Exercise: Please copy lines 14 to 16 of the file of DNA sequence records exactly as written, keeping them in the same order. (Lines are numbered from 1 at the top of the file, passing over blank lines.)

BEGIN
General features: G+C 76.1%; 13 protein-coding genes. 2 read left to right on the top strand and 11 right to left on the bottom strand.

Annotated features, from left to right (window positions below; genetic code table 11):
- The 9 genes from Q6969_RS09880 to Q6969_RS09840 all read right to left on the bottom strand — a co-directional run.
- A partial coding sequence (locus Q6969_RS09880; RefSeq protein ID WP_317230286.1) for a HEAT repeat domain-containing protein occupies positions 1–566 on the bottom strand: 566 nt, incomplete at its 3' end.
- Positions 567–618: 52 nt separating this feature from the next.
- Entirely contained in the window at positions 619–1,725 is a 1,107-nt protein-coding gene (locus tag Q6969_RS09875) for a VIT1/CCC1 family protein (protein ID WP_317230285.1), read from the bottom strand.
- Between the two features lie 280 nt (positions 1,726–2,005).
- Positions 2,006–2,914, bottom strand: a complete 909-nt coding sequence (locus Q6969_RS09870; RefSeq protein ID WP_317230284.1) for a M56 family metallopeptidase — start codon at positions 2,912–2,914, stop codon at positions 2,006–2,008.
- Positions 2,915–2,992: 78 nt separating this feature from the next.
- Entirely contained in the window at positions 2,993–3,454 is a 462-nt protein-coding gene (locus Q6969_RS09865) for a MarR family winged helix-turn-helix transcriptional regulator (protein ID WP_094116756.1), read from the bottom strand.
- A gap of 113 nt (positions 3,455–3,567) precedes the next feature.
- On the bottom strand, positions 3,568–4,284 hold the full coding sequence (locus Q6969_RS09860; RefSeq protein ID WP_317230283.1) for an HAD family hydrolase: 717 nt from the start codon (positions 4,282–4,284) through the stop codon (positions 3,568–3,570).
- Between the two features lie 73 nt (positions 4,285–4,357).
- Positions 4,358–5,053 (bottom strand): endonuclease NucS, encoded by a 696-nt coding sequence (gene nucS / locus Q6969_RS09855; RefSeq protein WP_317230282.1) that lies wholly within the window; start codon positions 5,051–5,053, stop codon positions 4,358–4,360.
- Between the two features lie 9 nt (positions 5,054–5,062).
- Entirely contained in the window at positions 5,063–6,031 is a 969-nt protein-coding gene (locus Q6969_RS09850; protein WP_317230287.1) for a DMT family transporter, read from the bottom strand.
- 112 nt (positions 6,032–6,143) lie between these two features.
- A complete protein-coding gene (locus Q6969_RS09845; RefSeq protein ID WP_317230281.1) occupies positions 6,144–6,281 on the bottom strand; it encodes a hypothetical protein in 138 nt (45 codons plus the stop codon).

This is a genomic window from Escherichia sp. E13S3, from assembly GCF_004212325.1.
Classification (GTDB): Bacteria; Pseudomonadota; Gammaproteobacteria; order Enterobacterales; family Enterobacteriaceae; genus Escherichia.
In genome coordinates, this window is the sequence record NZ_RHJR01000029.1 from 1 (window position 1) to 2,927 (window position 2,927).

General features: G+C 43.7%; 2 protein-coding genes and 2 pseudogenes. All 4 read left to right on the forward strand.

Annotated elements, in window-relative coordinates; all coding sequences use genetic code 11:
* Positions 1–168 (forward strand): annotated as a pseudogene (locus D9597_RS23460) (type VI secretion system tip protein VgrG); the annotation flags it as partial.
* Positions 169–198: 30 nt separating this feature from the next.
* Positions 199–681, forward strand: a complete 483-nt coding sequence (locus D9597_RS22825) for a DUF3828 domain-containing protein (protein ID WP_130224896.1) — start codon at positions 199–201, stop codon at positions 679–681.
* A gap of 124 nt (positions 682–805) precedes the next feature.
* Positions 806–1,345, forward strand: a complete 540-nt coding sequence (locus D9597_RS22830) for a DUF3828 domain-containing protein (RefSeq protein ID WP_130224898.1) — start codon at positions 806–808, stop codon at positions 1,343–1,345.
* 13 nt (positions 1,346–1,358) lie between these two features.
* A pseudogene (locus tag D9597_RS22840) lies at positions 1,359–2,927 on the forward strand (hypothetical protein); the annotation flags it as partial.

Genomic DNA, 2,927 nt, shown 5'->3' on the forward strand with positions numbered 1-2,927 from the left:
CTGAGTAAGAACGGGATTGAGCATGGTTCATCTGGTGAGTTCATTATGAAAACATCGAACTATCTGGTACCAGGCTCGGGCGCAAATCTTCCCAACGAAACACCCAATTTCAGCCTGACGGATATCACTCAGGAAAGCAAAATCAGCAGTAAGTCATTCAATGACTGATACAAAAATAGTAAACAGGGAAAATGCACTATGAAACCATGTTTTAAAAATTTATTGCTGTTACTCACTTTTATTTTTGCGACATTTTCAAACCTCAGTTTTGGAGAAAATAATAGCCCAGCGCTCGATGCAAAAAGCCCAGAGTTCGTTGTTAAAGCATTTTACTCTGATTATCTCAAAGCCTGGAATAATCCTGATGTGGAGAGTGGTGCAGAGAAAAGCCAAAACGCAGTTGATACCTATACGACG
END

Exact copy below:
- Positions 4,358–5,053 (bottom strand): endonuclease NucS, encoded by a 696-nt coding sequence (gene nucS / locus Q6969_RS09855; RefSeq protein WP_317230282.1) that lies wholly within the window; start codon positions 5,051–5,053, stop codon positions 4,358–4,360.
- Between the two features lie 9 nt (positions 5,054–5,062).
- Entirely contained in the window at positions 5,063–6,031 is a 969-nt protein-coding gene (locus Q6969_RS09850; protein WP_317230287.1) for a DMT family transporter, read from the bottom strand.